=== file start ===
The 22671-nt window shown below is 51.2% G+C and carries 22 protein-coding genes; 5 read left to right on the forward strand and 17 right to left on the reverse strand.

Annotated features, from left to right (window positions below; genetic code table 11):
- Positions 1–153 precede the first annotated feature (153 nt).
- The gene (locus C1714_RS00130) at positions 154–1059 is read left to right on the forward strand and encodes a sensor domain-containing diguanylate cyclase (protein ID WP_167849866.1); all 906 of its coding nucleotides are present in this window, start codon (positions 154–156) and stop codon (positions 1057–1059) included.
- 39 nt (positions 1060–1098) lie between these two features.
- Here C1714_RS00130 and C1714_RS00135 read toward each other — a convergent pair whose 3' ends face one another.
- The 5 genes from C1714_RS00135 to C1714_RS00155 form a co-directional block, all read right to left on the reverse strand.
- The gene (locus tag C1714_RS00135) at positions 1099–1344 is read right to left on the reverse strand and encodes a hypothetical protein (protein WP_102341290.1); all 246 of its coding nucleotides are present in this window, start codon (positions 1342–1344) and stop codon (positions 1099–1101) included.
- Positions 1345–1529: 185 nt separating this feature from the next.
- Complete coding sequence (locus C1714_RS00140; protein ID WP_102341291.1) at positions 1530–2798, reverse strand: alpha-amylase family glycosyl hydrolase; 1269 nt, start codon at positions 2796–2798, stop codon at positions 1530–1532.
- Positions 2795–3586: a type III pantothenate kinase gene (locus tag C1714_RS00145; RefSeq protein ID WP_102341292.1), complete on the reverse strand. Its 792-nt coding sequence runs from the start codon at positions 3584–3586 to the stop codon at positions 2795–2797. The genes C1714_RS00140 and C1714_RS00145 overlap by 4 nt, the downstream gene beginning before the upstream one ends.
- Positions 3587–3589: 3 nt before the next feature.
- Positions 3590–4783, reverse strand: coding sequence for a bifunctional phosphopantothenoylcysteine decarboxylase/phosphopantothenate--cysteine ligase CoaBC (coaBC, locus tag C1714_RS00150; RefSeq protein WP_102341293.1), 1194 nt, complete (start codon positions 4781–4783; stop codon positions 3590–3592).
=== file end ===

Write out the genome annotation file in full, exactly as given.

The 22671-nt window shown below is 51.2% G+C and carries 22 protein-coding genes; 5 read left to right on the forward strand and 17 right to left on the reverse strand.

Annotated features, from left to right (window positions below; genetic code table 11):
- Positions 1–153 precede the first annotated feature (153 nt).
- The gene (locus C1714_RS00130) at positions 154–1059 is read left to right on the forward strand and encodes a sensor domain-containing diguanylate cyclase (protein ID WP_167849866.1); all 906 of its coding nucleotides are present in this window, start codon (positions 154–156) and stop codon (positions 1057–1059) included.
- 39 nt (positions 1060–1098) lie between these two features.
- Here C1714_RS00130 and C1714_RS00135 read toward each other — a convergent pair whose 3' ends face one another.
- The 5 genes from C1714_RS00135 to C1714_RS00155 form a co-directional block, all read right to left on the reverse strand.
- The gene (locus tag C1714_RS00135) at positions 1099–1344 is read right to left on the reverse strand and encodes a hypothetical protein (protein WP_102341290.1); all 246 of its coding nucleotides are present in this window, start codon (positions 1342–1344) and stop codon (positions 1099–1101) included.
- Positions 1345–1529: 185 nt separating this feature from the next.
- Complete coding sequence (locus C1714_RS00140; protein ID WP_102341291.1) at positions 1530–2798, reverse strand: alpha-amylase family glycosyl hydrolase; 1269 nt, start codon at positions 2796–2798, stop codon at positions 1530–1532.
- Positions 2795–3586: a type III pantothenate kinase gene (locus tag C1714_RS00145; RefSeq protein ID WP_102341292.1), complete on the reverse strand. Its 792-nt coding sequence runs from the start codon at positions 3584–3586 to the stop codon at positions 2795–2797. The genes C1714_RS00140 and C1714_RS00145 overlap by 4 nt, the downstream gene beginning before the upstream one ends.
- Positions 3587–3589: 3 nt before the next feature.
- Positions 3590–4783, reverse strand: coding sequence for a bifunctional phosphopantothenoylcysteine decarboxylase/phosphopantothenate--cysteine ligase CoaBC (coaBC, locus tag C1714_RS00150; RefSeq protein WP_102341293.1), 1194 nt, complete (start codon positions 4781–4783; stop codon positions 3590–3592).